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• Dates (inclusive): 1651-1917
• Dates (bulk): 1850-1917
• Languages used: Russian and French, also German and English, Chinese, Latin, Dutch, Japanese, Arabic, Turkish, Italian, Greek, Persian, Korean, Mongolian and Norwegian
• EAD finding aids are available
Location of Originals: Rossiĭ skiĭ gosudarstvennyĭ voennoistoricheskiĭ arkhiv (RGVIA), Moscow. Fonds 444-451

The 19th century was a time of rapid Russian expansion in Asia. While its western borders were largely fixed in the wake of the Napoleonic Wars, the Romanov autocracy still found many outlets for its imperial energies in the East. Imperial Russia’s Asian march coincided with a revolution in intelligence. Gathering and analyzing such intelligence also became much more comprehensive, almost encyclopedic. It entailed not only the armed forces and the terrain of all potential adversaries, but also political, economic, ethnographic, and much other data.
The collection Archive series, 1651-1917 contains the following parts:
1. A threat from the Far East (China, Japan, Korea)
2. The Eastern question (Turkey, Palestine, Arabia & Syria)
3. The Great Game in Central Asia (Persia (Iran), Afghanistan)
• Publication Dates: 1883-1914
• Languages used: Materials in Russian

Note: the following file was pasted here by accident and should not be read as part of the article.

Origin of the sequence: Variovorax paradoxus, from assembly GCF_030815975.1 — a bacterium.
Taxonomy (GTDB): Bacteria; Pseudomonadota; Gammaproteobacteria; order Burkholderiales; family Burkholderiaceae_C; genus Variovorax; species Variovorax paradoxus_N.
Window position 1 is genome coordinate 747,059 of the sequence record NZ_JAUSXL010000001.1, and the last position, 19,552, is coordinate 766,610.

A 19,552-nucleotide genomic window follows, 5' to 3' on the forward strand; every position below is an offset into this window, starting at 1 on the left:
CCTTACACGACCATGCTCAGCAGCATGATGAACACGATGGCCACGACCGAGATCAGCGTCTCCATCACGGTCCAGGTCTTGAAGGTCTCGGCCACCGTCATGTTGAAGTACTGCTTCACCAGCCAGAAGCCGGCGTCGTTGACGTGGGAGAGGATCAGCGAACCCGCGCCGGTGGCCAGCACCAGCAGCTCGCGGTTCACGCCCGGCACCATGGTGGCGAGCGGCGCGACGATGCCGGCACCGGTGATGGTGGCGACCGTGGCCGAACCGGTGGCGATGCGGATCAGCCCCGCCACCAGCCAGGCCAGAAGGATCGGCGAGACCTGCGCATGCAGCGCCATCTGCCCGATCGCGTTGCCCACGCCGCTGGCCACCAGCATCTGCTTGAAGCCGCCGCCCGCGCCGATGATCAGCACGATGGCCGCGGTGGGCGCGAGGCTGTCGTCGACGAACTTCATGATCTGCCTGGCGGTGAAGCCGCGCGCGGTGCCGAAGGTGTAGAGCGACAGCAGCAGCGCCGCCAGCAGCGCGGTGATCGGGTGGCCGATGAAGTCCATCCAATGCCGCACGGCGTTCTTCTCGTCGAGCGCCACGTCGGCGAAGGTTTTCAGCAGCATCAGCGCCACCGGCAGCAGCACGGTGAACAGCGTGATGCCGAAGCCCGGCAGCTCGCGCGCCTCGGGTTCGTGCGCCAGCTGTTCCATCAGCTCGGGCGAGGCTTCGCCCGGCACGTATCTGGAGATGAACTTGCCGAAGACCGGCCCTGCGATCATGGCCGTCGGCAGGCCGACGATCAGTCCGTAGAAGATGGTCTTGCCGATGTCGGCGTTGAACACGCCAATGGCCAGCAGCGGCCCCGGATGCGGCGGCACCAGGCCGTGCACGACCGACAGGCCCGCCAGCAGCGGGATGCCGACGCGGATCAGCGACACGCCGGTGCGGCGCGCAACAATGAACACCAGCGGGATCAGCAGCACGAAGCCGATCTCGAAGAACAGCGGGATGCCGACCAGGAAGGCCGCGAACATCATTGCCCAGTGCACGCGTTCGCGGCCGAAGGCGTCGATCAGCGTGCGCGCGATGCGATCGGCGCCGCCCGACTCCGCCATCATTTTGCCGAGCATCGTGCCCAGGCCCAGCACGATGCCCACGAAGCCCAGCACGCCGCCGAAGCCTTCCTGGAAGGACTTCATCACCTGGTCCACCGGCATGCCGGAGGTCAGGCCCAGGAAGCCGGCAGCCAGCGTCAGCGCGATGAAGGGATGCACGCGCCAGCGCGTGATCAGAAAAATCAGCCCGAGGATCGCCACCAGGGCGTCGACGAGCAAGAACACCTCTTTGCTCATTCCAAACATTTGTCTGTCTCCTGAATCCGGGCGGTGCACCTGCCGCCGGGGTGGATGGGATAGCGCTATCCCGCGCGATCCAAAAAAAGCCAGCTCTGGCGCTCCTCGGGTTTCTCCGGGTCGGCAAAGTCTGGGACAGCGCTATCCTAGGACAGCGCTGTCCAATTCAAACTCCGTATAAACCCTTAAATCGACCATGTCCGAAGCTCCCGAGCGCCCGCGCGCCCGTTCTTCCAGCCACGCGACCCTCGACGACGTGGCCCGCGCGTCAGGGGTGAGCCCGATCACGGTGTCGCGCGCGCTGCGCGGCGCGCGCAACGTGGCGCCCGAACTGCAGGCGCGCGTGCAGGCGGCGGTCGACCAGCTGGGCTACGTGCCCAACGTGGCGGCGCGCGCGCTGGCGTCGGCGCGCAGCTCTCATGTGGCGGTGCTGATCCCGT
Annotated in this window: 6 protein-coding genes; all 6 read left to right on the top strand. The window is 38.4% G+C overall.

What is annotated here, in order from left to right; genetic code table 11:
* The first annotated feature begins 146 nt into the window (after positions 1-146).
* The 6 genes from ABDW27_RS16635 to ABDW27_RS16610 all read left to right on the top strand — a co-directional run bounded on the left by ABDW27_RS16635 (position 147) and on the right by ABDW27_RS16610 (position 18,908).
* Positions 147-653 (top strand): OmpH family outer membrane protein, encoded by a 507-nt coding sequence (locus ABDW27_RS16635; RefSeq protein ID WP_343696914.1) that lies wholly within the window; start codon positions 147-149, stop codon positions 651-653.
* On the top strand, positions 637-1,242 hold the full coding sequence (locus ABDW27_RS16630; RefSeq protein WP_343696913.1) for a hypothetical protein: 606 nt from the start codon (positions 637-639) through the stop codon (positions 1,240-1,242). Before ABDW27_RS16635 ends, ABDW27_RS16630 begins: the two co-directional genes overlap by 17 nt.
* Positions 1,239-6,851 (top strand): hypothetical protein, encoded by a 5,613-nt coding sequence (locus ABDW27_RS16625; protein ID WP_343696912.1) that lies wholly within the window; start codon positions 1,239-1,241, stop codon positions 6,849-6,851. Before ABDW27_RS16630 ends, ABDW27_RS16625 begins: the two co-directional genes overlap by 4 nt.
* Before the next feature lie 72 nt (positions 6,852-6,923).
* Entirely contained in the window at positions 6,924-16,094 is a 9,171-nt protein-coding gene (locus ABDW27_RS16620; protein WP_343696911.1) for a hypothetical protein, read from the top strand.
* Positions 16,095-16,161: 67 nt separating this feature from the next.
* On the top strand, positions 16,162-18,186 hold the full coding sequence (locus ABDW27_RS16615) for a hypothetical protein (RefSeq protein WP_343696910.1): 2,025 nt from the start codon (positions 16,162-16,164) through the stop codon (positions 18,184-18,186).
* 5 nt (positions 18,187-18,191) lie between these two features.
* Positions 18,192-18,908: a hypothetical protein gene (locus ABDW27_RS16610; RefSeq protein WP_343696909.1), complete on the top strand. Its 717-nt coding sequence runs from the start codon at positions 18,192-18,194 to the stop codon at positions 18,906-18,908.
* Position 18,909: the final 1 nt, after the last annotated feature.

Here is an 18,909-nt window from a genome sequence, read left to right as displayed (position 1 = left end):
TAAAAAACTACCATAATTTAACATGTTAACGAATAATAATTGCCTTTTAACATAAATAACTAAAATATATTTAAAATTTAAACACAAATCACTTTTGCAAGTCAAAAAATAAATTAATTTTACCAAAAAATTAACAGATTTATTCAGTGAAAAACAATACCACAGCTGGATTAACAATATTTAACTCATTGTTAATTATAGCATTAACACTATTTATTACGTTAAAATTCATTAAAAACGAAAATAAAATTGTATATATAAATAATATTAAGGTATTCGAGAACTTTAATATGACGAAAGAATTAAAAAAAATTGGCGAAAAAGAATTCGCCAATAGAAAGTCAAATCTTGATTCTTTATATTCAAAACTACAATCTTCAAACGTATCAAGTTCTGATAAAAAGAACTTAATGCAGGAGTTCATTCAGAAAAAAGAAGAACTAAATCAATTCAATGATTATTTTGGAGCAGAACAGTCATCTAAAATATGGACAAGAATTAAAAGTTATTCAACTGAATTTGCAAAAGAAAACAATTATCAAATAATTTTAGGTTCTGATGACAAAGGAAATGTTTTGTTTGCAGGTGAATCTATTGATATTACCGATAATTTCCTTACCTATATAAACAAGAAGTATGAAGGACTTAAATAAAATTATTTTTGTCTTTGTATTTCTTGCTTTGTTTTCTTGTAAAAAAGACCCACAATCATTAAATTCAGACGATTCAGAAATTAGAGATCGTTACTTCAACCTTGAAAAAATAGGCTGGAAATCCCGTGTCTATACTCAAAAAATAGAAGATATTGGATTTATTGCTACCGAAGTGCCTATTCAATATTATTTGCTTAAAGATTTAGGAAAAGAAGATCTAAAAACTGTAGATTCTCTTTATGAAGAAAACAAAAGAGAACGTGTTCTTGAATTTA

• EAD finding aids are available
Location of Originals: National Library of Russia, Saint Petersburg

One of the most remarkable pre-revolutionary Orientological publications is the little-known, classified “Collection of Geographical, Topographical and Geographical Materials on Asia” (Sbornik geografi cheskikh, topografi cheskikh i statisticheskikh materialov po Azii). Issued by the Russian General Staff between 1883 and 1914 in 87 thick volumes and 9 supplements (averaging about 300 pages each), the journal’s purpose was to disseminate to senior tsarist military commanders important scholarship about the continent written by Russian and Western explorers, officers, and academics. The bulk of the Secret Prints consists of first-hand accounts composed by contemporary travelers to lesser-known reaches of Asia. Most were Russian army officers, many of whom had extensive training in geography and related disciplines. Among the more illustrious authors are Nikolai Przhevalskii, Aleksei Kuropatkin, Nikolai Ermolov, Gustav Mannerheim, Lavr Kornilov, and Andrei Snesarev. Other articles range from attaché and diplomatic dispatches to histories of tsarist plans for the invasion of India, the siege of Herat, and European campaigns against China. Together, they comprise a unique and largely untapped source for 19th-century Asia.